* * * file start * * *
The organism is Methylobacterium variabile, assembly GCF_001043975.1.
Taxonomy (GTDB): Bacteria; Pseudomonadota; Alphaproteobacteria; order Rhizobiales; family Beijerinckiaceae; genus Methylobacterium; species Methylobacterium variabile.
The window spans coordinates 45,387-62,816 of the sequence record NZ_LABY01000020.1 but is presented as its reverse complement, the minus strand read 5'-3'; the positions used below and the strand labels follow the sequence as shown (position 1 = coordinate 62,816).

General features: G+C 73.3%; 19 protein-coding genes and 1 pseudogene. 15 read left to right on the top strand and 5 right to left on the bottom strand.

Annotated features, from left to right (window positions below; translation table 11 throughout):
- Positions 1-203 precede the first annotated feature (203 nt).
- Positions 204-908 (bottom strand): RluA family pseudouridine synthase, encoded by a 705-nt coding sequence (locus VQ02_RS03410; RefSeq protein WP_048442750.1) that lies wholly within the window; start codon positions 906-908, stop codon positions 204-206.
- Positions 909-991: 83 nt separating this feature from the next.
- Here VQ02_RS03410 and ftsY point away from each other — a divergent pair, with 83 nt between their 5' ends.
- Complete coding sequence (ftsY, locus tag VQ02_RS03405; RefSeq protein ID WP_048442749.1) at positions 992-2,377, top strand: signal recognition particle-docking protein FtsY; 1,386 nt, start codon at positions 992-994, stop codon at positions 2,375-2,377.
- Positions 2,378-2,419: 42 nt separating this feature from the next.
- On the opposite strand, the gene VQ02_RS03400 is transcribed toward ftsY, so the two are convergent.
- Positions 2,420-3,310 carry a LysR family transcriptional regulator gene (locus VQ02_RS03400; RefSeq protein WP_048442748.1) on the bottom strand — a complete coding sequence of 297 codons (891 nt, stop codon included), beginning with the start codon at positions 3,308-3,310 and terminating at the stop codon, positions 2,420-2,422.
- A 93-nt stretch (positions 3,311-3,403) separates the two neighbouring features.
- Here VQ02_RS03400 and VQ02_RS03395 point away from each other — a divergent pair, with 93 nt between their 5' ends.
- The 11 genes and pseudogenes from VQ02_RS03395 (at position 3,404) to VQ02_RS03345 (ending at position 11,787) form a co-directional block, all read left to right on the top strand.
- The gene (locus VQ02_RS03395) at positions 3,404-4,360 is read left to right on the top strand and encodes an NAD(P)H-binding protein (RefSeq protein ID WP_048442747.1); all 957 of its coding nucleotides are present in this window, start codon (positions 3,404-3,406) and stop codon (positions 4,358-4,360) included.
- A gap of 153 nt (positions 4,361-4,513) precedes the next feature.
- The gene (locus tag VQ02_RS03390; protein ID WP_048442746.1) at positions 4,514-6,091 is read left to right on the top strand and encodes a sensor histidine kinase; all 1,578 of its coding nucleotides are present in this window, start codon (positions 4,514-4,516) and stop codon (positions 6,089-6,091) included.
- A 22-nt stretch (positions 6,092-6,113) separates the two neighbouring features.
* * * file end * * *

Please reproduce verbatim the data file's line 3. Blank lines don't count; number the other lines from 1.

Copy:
The window spans coordinates 45,387-62,816 of the sequence record NZ_LABY01000020.1 but is presented as its reverse complement, the minus strand read 5'-3'; the positions used below and the strand labels follow the sequence as shown (position 1 = coordinate 62,816).